The Microeconomics of Complex Economies
Wolfram Elsner is professor of economics with the Institute for Institutional and Innovation Economics at the University Bremen in Germany. Before working in academia, he spent ten years as a local development official and state-level planner. He has published widely in various journals, has edited several books, and authored three textbooks. He is the managing editor of the Forum for Social Economics and has served as the President of the European Association for Evolutional Political Economy.
The Microeconomics of Complex Economies
Preface: A Complexity Microeconomics, "Post-Crisis"
"A surgeon, an engineer and an economist are discussing which of the three disciplines would be the oldest: The surgeon spoke first and said, 'Remember at the beginning when God took a rib out of Adam and made Eve? Who do you think did that? Obviously, a surgeon.' The engineer was undaunted by this and said, 'You remember that God made the world before that. He separated the land from the sea. Who do you think did that except an engineer?' 'Just a moment,' protested the economist, 'before God made the world, what was there? Chaos. Who do you think was responsible for that?'"
Told by Franco Modigliani 1
"[...] the paradigm shift from a geocentric to a heliocentric worldview facilitated modern physics, including the ability to launch satellites. In the same way should a paradigm shift from a component-oriented to an interaction-oriented, systemic perspective (as promoted by complexity science) enable us to find new solutions to urgent societal problems."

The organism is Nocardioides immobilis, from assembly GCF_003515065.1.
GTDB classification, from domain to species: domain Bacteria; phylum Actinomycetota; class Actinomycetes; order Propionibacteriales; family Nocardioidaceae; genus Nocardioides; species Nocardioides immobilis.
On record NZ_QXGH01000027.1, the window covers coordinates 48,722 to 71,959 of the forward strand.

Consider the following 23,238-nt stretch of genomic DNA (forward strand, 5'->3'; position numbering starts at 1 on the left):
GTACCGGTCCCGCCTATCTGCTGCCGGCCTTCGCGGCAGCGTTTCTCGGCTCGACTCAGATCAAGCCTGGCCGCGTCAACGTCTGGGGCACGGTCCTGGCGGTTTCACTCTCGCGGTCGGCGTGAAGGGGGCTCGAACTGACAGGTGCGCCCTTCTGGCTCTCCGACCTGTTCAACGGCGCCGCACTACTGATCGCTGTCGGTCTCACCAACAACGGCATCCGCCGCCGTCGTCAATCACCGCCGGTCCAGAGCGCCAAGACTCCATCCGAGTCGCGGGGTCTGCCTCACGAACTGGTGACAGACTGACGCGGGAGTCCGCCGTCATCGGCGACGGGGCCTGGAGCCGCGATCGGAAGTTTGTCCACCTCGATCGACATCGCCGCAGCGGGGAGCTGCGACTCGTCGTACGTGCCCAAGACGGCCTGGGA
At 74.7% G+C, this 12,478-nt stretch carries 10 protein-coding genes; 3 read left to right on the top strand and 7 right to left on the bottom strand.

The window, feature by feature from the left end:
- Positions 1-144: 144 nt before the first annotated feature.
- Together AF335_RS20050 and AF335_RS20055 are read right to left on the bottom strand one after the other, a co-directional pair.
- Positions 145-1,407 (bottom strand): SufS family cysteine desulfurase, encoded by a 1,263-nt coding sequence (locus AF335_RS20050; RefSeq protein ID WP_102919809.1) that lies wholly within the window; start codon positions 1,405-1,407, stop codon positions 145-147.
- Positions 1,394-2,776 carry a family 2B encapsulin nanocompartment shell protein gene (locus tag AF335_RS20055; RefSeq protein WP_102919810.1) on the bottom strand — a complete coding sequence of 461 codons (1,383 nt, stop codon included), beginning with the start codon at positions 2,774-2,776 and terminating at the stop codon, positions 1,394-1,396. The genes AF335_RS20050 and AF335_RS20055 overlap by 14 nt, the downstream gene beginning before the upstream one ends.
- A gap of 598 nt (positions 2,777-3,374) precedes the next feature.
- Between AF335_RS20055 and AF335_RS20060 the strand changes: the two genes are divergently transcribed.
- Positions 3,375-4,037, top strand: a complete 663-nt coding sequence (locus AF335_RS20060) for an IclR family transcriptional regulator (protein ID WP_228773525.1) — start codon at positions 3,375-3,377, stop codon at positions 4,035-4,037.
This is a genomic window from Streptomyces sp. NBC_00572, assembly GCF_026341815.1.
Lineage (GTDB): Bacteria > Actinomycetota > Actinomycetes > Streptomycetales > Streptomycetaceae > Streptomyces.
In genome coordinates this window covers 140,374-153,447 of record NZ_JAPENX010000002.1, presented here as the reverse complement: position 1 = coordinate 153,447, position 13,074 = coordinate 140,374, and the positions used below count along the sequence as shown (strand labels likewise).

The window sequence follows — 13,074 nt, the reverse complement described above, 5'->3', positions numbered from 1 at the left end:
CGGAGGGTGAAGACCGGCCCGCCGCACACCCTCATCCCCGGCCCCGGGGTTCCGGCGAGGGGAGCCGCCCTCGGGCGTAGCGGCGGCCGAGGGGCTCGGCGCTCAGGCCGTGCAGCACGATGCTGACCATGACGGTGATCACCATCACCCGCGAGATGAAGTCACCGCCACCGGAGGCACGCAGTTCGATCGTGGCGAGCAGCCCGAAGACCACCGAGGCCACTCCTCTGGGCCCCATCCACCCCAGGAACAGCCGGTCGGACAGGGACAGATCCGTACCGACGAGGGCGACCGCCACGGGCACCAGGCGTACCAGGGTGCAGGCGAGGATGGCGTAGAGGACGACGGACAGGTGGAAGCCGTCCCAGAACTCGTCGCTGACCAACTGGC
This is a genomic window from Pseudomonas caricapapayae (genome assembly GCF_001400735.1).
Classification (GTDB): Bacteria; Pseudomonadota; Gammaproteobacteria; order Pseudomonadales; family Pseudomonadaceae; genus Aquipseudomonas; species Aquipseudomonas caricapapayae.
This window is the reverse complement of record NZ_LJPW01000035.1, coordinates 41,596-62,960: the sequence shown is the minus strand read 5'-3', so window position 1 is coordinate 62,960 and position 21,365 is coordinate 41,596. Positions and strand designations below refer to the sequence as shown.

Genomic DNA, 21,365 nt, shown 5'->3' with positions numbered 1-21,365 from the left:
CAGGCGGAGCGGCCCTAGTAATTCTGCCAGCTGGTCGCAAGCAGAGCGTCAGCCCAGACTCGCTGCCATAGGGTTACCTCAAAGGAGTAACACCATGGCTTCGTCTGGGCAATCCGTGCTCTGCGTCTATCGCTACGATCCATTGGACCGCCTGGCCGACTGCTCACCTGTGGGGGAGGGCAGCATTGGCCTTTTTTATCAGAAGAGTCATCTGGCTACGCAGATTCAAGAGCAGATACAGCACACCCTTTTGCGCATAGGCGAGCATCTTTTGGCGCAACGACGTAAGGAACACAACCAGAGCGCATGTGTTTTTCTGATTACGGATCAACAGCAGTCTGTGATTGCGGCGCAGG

Dirk Helbing and Alan Kirman 2
Economics after 2008
Lingering Crises, Increased Socioeconomic Volatility, and the Struggle for Answers
Economists being responsible for "chaos," as mentioned in the little metaphor above. Admittedly, economics has not been really successful so far in contributing to the solution of the most basic problems of mankind. Contributing to the solution of the problems of the world nowadays would mean to give useful advice for a more sustainable, and socially and regionally inclusive, more stable, and reliable economic development, where all agents may become capable of learning, investing in their human and social capital, and innovating in a broad sense. And many professional practitioners, entrepreneurs, and politicians, supported by an increasing number of critics from the ranks of academic economics itself, nowadays think that economists have increasingly failed to inform such actions. Among these problems figure those of a sustainable use of resources, climate protection, of food safety, health, and education provision for all, an income distribution considered fair, efficient, and just by most, social inclusion, power control, or more participation.
The neoliberal recipes, however, have largely been "De-regularisez! Privatisez! Le marché va de lui-même." And their singular trust in market forces for achieving social and economic improvements does no longer appear sufficient to an increasing number of discontents from both outside and within economics. Rather, we have experienced the most severe financial meltdown and economic crisis since 80 years, if not in history, aggravated by food and resource, climate, health, social, political, and even moral crises. Markets and industrial and financial corporations often appeared helpless, and the latter at times desperately called in the most massive support of the state (budget and central banks) and, thus, taxpayers.
This crisis, still lingering, appears to be a case, a prominent one indeed, of a most basic complexity-economics issue, a case of collective negative unintended consequences of what appeared rational individualism. This outcome of a fallacy of aggregation reflects increased, but insufficiently recognized systemic complexity, including ubiquitous social dilemmas, reinforced by an overly individualistic cultural framework.
Since the beginning of the financial crisis 2007–2008, the big established printed media have become particularly critical against economics and its "mainstream". In the New York Times , for instance, famous physicist and economist Mark Buchanan argued in 2008 that economics were the only nonmodern discipline left, as its mainstream